- Damage to any part of the hazardous piping system may compromise its functionality and connected equipment or systems may be disabled due to piping leaks or failures. For example, many hazardous piping systems are designed with safety systems to reduce the likelihood of leakage such as secondary containment with double walled pipes, automatic shut-off or excess flow valves, leak detection systems, use of non-jointed piping and highly ductile pipe materials, etc. If not properly designed, installed and maintained, any of these secondary or backup systems could also be damaged resulting in hazardous material leaks or loss of functionality.
Figure 126.96.36.199-1 Earthquake, liquefaction, and tsunami damage to oil supply lines at the port in Talcahuano in the 2010 magnitude-8.8 Chile Earthquake. The pier in upper photo collapsed over much of its length dragging the pipes down into the water; this caused tension failures in some pipe joints and also resulted in structural damage to the buildings (Photos courtesy of Eduardo Fierro, BFP Engineers).
Figure 188.8.131.52-2 Basement level at power plant in Port-au-Prince flooded with oil and water in the 2010 magnitude-7 Haiti Earthquake creating hazardous conditions for inspection and clean-up (Photos courtesy of Eduardo Fierro, BFP Engineers).
Figure 184.108.40.206-3 Elephant foot damage to inadequately anchored fuel tank in the 2010 Chile Earthquake also resulted in damage to fuel lines. Close-up photo shows failed pipe at welded joint (left) and pipe segment with attached valve (foreground) tore out of the tank wall (Photos courtesy of Eduardo Fierro, BFP Engineers).
- Fuel and natural gas lines are found in many common settings, but this category also covers more hazardous types of piping found in industrial facilities, power plants or hospitals. The national standard for pressure piping, Process Piping (B31.3), defines hazardous fluid service as “a fluid service in which the potential for personnel exposure is judged to be significant and in which a single exposure to a very small quantity of a toxic fluid, caused by leakage, can produce serious irreversible harm to person on breathing or bodily contact, even when prompt restorative measures are taken.”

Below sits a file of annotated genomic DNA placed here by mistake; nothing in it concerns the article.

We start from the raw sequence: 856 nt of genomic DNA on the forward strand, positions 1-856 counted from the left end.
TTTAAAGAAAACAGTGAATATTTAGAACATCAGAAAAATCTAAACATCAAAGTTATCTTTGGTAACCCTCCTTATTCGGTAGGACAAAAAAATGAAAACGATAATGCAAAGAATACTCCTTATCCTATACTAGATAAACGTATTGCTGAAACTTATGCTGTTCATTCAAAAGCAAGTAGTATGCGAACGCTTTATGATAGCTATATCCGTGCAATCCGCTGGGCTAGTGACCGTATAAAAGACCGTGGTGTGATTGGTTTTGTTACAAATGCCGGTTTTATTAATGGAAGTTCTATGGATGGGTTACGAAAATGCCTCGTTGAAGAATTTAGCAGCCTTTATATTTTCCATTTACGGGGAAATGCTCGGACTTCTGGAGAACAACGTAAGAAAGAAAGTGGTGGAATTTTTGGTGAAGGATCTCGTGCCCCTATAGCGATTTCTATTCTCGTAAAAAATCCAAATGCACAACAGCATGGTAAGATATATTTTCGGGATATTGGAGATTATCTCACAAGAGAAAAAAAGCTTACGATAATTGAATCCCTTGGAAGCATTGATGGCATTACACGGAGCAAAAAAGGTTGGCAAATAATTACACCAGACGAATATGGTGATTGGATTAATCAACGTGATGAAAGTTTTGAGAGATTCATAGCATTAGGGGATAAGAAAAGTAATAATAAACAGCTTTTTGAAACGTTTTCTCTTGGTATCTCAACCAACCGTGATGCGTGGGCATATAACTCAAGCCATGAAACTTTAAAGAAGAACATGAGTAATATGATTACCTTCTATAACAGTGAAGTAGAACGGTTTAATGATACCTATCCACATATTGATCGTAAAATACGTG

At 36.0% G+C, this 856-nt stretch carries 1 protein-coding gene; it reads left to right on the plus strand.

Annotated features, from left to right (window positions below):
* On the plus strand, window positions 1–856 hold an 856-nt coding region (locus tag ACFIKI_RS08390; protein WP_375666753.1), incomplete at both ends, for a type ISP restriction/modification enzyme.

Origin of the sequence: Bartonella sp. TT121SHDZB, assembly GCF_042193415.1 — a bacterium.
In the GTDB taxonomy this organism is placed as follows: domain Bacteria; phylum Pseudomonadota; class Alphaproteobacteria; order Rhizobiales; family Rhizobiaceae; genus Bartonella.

The International Fire Code (IFC) contains provisions that deal with each type of hazardous material such as corrosives, cryogenics, flammable and combustible liquids, highly toxic materials, organic peroxides, oxidizers, pyrophorics, reactive materials, and water reactive solids and liquids. Independent of any seismic concerns, there are many provisions that apply to piping systems that convey these materials. There may be requirements, such as secondary containment, backup safety systems, emergency shut-off, monitoring or leak detection. Standard System for the Identification of Hazards of Materials for Emergency Response (NFPA 704) provides a classification and labeling system for hazardous materials as shown in Figure 220.127.116.11-4. The four-part diamond symbol is coded by color and position for type of hazard; the hazards associated with health, flammability and reactivity are further coded by degree of hazard. Use of appropriate hazard labeling for hazardous piping and associated containers or tanks of hazardous materials, as well as buildings housing such materials, is important so that fire fighters, emergency responders, and engineers performing postearthquake inspections will be aware of the hazards present.